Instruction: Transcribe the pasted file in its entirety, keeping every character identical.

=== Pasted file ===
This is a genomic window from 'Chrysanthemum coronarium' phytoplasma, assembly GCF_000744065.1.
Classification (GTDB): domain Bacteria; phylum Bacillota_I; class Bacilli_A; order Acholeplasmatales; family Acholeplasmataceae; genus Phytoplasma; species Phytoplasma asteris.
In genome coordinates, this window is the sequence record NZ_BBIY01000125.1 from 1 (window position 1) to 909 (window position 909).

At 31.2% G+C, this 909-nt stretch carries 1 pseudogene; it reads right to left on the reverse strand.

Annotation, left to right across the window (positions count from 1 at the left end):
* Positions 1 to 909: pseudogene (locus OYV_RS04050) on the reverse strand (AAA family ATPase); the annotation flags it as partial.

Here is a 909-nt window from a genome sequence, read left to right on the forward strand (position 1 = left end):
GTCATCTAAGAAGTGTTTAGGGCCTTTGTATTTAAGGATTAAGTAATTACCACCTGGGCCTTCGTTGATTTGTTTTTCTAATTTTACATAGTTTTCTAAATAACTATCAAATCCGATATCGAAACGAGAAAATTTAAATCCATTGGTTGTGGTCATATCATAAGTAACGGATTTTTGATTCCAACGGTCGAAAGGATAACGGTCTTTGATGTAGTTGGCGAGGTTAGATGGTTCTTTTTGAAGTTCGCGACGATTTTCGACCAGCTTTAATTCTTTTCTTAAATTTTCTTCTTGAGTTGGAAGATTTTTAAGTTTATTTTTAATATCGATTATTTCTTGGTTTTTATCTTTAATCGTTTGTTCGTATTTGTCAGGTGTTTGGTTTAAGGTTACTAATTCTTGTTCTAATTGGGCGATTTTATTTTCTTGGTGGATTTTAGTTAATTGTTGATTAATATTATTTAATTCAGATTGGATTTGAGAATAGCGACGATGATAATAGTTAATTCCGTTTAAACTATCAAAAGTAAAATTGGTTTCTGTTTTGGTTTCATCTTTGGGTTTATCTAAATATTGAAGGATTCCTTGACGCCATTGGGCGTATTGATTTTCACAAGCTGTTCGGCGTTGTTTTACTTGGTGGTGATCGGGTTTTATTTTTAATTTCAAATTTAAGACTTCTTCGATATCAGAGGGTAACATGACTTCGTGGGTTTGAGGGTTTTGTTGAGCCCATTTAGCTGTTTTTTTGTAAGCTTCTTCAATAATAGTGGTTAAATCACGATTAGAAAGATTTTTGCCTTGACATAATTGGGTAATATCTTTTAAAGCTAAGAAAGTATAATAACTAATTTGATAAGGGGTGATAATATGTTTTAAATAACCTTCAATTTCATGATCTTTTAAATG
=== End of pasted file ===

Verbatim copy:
This is a genomic window from 'Chrysanthemum coronarium' phytoplasma, assembly GCF_000744065.1.
Classification (GTDB): domain Bacteria; phylum Bacillota_I; class Bacilli_A; order Acholeplasmatales; family Acholeplasmataceae; genus Phytoplasma; species Phytoplasma asteris.
In genome coordinates, this window is the sequence record NZ_BBIY01000125.1 from 1 (window position 1) to 909 (window position 909).

At 31.2% G+C, this 909-nt stretch carries 1 pseudogene; it reads right to left on the reverse strand.

Annotation, left to right across the window (positions count from 1 at the left end):
* Positions 1 to 909: pseudogene (locus OYV_RS04050) on the reverse strand (AAA family ATPase); the annotation flags it as partial.

Here is a 909-nt window from a genome sequence, read left to right on the forward strand (position 1 = left end):
GTCATCTAAGAAGTGTTTAGGGCCTTTGTATTTAAGGATTAAGTAATTACCACCTGGGCCTTCGTTGATTTGTTTTTCTAATTTTACATAGTTTTCTAAATAACTATCAAATCCGATATCGAAACGAGAAAATTTAAATCCATTGGTTGTGGTCATATCATAAGTAACGGATTTTTGATTCCAACGGTCGAAAGGATAACGGTCTTTGATGTAGTTGGCGAGGTTAGATGGTTCTTTTTGAAGTTCGCGACGATTTTCGACCAGCTTTAATTCTTTTCTTAAATTTTCTTCTTGAGTTGGAAGATTTTTAAGTTTATTTTTAATATCGATTATTTCTTGGTTTTTATCTTTAATCGTTTGTTCGTATTTGTCAGGTGTTTGGTTTAAGGTTACTAATTCTTGTTCTAATTGGGCGATTTTATTTTCTTGGTGGATTTTAGTTAATTGTTGATTAATATTATTTAATTCAGATTGGATTTGAGAATAGCGACGATGATAATAGTTAATTCCGTTTAAACTATCAAAAGTAAAATTGGTTTCTGTTTTGGTTTCATCTTTGGGTTTATCTAAATATTGAAGGATTCCTTGACGCCATTGGGCGTATTGATTTTCACAAGCTGTTCGGCGTTGTTTTACTTGGTGGTGATCGGGTTTTATTTTTAATTTCAAATTTAAGACTTCTTCGATATCAGAGGGTAACATGACTTCGTGGGTTTGAGGGTTTTGTTGAGCCCATTTAGCTGTTTTTTTGTAAGCTTCTTCAATAATAGTGGTTAAATCACGATTAGAAAGATTTTTGCCTTGACATAATTGGGTAATATCTTTTAAAGCTAAGAAAGTATAATAACTAATTTGATAAGGGGTGATAATATGTTTTAAATAACCTTCAATTTCATGATCTTTTAAATG